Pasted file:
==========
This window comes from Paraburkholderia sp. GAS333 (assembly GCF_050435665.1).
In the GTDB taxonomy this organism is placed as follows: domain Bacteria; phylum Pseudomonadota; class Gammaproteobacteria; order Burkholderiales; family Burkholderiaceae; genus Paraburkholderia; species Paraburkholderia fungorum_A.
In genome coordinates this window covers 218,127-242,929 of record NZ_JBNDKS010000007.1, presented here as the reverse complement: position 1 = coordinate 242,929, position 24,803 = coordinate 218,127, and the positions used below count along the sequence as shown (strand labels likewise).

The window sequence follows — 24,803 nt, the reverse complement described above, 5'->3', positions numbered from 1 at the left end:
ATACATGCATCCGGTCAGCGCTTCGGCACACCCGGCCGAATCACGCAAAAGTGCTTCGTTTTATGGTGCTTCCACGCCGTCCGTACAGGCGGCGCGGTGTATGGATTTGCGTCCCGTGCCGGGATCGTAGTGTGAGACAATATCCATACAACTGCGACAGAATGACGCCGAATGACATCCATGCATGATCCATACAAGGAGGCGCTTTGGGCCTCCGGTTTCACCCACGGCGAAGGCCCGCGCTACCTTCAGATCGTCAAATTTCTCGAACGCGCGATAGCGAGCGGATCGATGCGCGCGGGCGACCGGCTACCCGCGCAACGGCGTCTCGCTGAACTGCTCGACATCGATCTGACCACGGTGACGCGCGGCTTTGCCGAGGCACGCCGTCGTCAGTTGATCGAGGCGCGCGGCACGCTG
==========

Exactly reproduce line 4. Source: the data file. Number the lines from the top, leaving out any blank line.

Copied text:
The window sequence follows — 24,803 nt, the reverse complement described above, 5'->3', positions numbered from 1 at the left end: